You will have to estimate how much you'll need but you can try and visualize an amount equal to a strip of corrugated cardboard wrapped around the handle. I'm guessing that would be +/- 1/8" thick and +/-4" X 6".
Mix the epoxy well then pour it out onto a sheet of thin plastic (not too thin, like "cling-wrap" as the epoxy does heat up as it activates and I suppose could melt the thin plastic). You can even make a tray out of tin-foil to the approximate dimensions above and set the plastic in there if the mixed epoxy is too watery.
Now, depending on the type of epoxy you have and its set-up time (something you may have learned from past experience) you will need to be patient and vigilant because you need it to start setting up so it is no longer liquid but it still hasn't hardened too much to stick to itself.
Keep testing the state of the epoxy with a nail or whatever. When it seem like it is still soft but will not flow/ooze anymore, pick up the plastic sheet and holding it in the palm of your hand (wearing some disposable gloves if you like) grab the handle of the machete and squeeze it enough to leave your hand impression. If it is not too hot to hold, hold it for a while to make sure it doesn't flatten out again.
*Note: when you wrap it around the handle, make sure that there is epoxy to epoxy contact and that the plastic is not getting in the way when the sides meet.
If it doesn't work the first time you try it (it didn't for me, I waited too long and the epoxy sheet cracked when I tried to wrap it around the handle) learn from the first time and try again.
Once it has set up, you can sand/file any sharp or uncomfortable areas.
I suppose one could be creative and add ground up cork or a similar material to the epoxy mix at the start to give the grip some texture. Play with it....
Step 5: Unionize!
I needed an 1 1/4" union for a submersible pump at the pond and had 2" piping and wanted a low profile overall so I didn't want to have to use a combination of adapters (1 1/4' to 1 1/2" to 2") so I made my own.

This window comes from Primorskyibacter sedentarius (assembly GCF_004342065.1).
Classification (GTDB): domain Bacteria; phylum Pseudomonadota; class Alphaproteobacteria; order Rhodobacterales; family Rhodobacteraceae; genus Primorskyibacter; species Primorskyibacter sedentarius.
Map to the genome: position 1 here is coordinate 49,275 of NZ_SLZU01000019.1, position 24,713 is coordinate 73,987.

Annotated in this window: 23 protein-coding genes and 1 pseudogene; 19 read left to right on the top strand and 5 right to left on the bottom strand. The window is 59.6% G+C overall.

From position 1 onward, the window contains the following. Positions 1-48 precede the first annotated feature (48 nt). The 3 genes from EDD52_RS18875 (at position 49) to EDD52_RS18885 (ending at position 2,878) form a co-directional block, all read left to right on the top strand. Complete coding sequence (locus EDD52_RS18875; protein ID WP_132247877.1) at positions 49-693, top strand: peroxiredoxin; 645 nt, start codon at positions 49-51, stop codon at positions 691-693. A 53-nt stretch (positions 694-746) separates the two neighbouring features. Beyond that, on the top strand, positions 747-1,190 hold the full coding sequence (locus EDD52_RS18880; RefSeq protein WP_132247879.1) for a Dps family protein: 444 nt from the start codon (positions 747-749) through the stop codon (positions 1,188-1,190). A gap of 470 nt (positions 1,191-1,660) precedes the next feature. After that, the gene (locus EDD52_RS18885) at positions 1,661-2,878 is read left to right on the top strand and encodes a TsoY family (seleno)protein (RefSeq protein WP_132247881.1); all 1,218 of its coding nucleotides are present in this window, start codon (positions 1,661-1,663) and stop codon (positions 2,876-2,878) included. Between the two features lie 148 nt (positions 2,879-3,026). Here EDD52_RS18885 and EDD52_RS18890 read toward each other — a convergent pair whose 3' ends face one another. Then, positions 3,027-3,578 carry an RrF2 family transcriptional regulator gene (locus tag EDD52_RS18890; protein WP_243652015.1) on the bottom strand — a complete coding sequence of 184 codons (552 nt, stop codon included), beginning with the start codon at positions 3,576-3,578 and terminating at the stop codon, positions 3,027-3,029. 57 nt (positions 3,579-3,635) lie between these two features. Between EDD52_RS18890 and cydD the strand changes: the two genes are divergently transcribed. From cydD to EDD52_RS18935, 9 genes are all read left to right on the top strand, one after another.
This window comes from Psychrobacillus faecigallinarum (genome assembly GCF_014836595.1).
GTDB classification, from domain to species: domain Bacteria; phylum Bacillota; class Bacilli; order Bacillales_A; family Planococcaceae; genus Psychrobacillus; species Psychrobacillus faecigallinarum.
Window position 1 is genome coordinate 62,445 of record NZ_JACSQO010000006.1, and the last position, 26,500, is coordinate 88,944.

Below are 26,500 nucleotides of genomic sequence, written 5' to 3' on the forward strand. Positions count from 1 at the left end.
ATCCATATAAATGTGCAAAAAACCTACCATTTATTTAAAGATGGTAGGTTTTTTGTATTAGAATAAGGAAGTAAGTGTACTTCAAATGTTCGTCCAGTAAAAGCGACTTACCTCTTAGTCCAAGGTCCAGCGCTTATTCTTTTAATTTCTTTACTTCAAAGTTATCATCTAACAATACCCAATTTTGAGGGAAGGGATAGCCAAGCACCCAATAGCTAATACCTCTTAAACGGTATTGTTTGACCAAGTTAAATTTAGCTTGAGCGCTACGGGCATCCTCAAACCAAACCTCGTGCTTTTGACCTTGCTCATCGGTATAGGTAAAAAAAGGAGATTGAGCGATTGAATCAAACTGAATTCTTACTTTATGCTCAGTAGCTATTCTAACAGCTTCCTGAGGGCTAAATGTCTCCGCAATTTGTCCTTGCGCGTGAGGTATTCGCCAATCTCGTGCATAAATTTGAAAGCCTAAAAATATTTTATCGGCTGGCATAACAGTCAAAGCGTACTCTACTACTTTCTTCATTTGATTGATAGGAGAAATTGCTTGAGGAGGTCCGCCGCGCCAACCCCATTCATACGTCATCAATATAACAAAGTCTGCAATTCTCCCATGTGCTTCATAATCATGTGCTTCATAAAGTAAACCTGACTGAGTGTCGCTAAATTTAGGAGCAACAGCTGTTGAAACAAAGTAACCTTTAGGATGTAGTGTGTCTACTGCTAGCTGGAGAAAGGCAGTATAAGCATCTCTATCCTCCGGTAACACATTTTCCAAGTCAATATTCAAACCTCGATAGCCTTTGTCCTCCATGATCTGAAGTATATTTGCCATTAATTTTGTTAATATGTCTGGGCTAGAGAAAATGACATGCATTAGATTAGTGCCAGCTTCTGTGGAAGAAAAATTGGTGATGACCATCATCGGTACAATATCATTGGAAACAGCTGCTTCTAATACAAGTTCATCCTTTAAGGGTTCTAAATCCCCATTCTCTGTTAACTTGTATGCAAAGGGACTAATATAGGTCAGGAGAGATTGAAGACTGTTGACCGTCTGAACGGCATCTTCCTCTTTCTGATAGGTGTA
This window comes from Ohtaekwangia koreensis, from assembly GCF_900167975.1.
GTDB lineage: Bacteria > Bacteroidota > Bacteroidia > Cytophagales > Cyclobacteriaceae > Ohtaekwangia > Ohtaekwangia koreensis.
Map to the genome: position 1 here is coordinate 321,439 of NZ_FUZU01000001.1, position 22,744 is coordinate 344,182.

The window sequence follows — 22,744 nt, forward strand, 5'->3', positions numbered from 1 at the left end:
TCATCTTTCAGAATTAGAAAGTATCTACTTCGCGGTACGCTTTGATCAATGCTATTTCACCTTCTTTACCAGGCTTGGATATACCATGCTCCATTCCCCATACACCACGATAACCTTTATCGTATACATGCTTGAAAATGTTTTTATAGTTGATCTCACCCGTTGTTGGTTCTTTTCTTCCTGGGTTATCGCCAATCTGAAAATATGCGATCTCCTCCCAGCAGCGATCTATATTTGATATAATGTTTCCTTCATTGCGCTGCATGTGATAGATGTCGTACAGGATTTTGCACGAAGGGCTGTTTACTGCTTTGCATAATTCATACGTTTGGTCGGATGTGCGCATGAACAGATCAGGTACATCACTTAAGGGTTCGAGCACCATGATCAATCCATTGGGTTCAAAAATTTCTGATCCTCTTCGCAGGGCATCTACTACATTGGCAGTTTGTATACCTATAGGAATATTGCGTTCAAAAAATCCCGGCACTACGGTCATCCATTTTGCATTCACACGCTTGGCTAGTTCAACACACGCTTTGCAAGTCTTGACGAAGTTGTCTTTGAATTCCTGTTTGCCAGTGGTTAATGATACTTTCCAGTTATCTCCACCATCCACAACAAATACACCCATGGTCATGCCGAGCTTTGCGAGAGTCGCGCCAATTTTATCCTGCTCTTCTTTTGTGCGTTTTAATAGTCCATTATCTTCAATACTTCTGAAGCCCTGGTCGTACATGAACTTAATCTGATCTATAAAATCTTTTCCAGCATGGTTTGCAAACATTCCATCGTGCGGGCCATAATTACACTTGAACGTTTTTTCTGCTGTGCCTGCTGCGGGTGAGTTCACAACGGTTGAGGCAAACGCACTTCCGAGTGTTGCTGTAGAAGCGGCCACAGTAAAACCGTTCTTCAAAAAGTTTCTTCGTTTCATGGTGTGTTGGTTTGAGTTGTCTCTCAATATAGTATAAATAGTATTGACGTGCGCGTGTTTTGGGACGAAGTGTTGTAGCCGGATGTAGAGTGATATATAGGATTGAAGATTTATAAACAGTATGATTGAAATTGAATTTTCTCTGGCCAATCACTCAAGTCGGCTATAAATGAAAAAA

I cut the treads off a 2" union, and it happened that an 1 1/4" male adapter (slip X thread) fit pretty well inside the end of the union. I cut the threads off the union and scraped away any flash.
I then mixed some epoxy and coated the end of the male adapter and fit it into t he union using some additional epoxy from the open side to squeeze down into any gaps between the two pieces and let it set up.
Voila, a custom made fitting!
Step 6: Brace Yourself....
A nice oak table with a broken leg support. Made a new support, test fit it in place and then epoxied it on.
Step 7: Stone Works!
I wanted the handle for the shower valve to match the background blue stone instead of the white porcelain one that came with the set-up.
Unfortunately I didn't take pictures while I made it but maybe an explanation would work...
I cut 2 pieces of stone 1" X 1" X 4" long and using a diamond grinder (wearing eye and ear protection, of course!) cut a +/- 1/4" deep groove down the middle the length of each stone for the long screw that came with the valve assembly.
I epoxied the 2 halves together with the grooves facing each other then ground and sanded it to length and shape. I tapered one end to fit inside the valve handle.
Step 8: And Then There's:
Plugging a hole I drilled in a drain pipe where I had to use my mini rooter: https://www.instructables.com/id/Make-your-own-mini-rooter/ to clear the drain for the shower.
Gluing on a strip of teak to make a lap top laptop desk (instead of using nails or whatever). Do these things have an official name?
Use it to reassemble a kitchen appliance with a plastic case that I had to disassemble to lubricate the bearings.
Use it do body work: I got a ding in the back bumper of my car so I made a dam out of masking tape, poured/worked some epoxy down in and after it started to set up, I peeled the tape off and rough shaped it. When it was hard, I sanded it then masked off the surrounding area and spray painted.
The pocket clip on the underwater penlight snagged on something and broke the back off the light. I set it back in place and smeared some epoxy around the cracked area and it is as functional as new...(looks funky, though, but so it goes...)
So now it is your turn to put the marvel of modern adhesives to more creative uses to exercise your right to the 3R's: Reduce, Reuse and Recycle!